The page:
Byatt has also been strict with herself. Tempted to produce an academic primer of a book (to include English folk tales, Canterbury Tales and offerings from the 17th and 18th centuries), she has curbed her more donnish inclinations and sided with H E Bates's definition of the modern short story as an invention of the 19th century. The result is a Westminster Abbey roll-call of a contents page: Dickens, Trollope, Hardy, Virginia Woolf, Wodehouse, Waugh, Greene and Elizabeth Taylor, and - rather gratifyingly for them - Ian McEwan, Rose Tremain and Philip Hensher.
Unlike equivalent American short story collections, in which the up-and- coming generation is given top billing, England's younger practitioners of the genre - Will Self, Helen Simpson - are conspicuous for their absence. Not that you can accuse Byatt of being a fuddy-duddy. Her quarrel seems not so much with young Turks as with young bores, and the Iowa Workshop school of short-story writing in which the "fleeting impression," takes centre stage. Byatt's preference is for stories that, in defiance of the form's constricting length, make "unexpected twists and then twist again."
This results in a scalp-prickling collection which reflects, even more than our preoccupation with class, a very English taste for the shocking - from the ghost stories of Dickens, M R James, Rudyard Kipling and T H White to the surreal fantasies of William Gilbert and Leonora Carrington.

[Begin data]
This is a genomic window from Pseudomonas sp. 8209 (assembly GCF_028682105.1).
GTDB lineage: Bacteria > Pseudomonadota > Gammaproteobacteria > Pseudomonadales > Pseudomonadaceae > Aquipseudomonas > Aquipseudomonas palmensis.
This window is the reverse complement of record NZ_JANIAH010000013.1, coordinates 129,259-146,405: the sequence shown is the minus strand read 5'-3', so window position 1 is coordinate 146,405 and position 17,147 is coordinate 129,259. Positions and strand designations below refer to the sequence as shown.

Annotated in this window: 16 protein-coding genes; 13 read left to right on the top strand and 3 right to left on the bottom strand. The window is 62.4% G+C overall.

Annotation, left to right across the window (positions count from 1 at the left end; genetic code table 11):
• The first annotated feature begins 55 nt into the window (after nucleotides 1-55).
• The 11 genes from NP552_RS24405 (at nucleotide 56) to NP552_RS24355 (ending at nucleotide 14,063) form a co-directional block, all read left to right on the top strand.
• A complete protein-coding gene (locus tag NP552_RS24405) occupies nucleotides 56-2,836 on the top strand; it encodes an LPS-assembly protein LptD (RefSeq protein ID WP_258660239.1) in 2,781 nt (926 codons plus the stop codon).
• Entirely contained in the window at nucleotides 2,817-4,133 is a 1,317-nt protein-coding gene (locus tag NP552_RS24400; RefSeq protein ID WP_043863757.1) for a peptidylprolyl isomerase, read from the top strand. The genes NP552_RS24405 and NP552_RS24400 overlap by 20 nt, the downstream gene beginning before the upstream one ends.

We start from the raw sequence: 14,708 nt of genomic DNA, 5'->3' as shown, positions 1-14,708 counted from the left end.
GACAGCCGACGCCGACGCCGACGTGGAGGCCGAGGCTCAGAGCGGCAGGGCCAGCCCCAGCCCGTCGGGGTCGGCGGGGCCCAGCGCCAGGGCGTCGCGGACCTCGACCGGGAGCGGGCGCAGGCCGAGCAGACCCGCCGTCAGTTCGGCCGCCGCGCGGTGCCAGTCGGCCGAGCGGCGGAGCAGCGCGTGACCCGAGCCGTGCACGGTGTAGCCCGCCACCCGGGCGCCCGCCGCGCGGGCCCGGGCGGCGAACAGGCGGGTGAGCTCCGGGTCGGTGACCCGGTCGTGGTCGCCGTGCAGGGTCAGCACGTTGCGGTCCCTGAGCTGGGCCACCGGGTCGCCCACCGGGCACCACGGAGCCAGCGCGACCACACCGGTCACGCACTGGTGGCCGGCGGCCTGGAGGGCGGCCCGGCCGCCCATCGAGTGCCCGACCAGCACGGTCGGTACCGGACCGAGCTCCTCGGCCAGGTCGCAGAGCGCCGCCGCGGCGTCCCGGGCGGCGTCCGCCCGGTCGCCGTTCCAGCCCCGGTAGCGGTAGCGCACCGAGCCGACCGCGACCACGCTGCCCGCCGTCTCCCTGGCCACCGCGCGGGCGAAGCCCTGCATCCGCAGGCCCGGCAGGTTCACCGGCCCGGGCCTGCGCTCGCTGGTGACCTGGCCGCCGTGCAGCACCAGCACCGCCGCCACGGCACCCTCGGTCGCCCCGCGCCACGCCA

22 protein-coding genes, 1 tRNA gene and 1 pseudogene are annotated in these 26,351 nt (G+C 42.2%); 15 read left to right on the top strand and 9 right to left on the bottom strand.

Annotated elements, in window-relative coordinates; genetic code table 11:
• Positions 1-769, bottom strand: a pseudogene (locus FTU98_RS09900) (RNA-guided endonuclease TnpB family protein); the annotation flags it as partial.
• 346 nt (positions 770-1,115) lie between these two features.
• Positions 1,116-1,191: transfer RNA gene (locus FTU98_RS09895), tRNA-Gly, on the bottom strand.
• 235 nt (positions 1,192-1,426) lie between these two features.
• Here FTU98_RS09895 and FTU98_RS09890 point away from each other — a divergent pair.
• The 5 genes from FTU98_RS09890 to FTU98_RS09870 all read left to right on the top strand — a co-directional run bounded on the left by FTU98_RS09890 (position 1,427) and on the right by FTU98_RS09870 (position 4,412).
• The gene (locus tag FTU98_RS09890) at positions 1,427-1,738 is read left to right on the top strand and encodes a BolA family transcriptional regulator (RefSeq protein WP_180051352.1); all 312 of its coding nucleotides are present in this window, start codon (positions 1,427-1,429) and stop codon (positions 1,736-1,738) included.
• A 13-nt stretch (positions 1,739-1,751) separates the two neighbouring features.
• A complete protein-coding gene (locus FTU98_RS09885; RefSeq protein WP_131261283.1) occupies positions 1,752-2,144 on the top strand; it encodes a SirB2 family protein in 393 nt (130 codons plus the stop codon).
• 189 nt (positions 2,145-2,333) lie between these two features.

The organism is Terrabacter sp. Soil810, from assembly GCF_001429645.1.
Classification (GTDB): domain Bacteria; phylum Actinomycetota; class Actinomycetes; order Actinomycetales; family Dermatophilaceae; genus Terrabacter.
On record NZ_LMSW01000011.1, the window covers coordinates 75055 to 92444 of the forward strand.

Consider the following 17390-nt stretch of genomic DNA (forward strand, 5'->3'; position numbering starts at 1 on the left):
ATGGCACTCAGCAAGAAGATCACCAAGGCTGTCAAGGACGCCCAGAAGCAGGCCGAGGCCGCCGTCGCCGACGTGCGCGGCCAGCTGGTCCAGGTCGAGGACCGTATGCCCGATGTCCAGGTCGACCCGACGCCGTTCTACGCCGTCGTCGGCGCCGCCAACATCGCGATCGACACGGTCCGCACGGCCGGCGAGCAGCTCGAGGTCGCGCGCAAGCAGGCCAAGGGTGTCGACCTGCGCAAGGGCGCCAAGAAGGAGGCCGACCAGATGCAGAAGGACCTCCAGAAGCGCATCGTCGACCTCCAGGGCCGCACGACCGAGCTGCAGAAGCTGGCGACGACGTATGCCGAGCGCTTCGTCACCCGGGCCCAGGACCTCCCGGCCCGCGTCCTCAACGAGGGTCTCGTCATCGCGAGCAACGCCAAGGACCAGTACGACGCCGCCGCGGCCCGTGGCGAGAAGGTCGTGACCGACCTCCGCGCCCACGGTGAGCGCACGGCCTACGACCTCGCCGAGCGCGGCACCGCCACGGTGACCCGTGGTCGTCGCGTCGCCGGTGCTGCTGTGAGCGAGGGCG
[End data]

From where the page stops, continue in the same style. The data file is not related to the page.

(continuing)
The Day-Star of Liberty: William Hazlitt's Radical Style
by Tom Paulin,
Faber, pounds 10.99, 382pp
NOT A biography, more than lit crit, Paulin's book celebrates a wonderful stylist: "Sinewy, muscular, vigorous, strong". Our finest radical writer, Hazlitt also wrote superbly about art, prize-fighting and, on his deathbed at 52, his fatal illness. Scathing about "the vacuum of abstract reasoning", Hazlitt was quintessentially English in the physicality of his prose. Echoing his hero's writing, Paulin's book has the animation of a river in spate.
Vivienne Westwood: an unfashionable life
by Jane Mulvagh
HarperCollins, pounds 8.99, 402pp
MULVAGH EXPLAINS that Westwood's success ("her clothes expressed supreme self-confidence... customers emphasised how sexually powerful they felt") stems from her wild contrariness. A "satirical iconoclast", she is also "utterly humourless". Striving for sexual shock, she is "relatively monogamous". "Free from self-doubt", she relies on spooky gurus to furnish her "blotting paper mind". This fine book merits a readership far beyond frock fanciers.
by Stevie Morgan,
Flame, pounds 6.99, 282pp
JESS SOMETIMES wonders if her marriage would have lasted longer if she'd worn Janet Reger instead of Gap. Not that she has time to ponder - left with two children, a mortgage and nothing on her CV but cake crumbs. She has to reinvent herself, fast. Not hard, as Jess is as multi-talented as her creator, Independent columnist and zoologist, Stevie Morgan. It's not long before old men, gay men and, eventually, the right man, come tapping at her door.
Faust's Metropolis: a history of Berlin
by Alexandra Richie
HarperCollins, pounds 14.99, 1107pp
EVERY PAGE of this titanic volume plunges the reader into Europe's most intriguing capital. Richie devotes the bulk of her book to its terrible apotheosis in this century: the modernist capital described by Leger as "a single block of light"; the bloody birthplace of the Thousand Year Reich; the final days of Nazism - "a sea of crime, violence, rape and murder"; the wall and the "barren and empty thoroughfares" of East Berlin. It is a staggering story, superbly told.Reuse content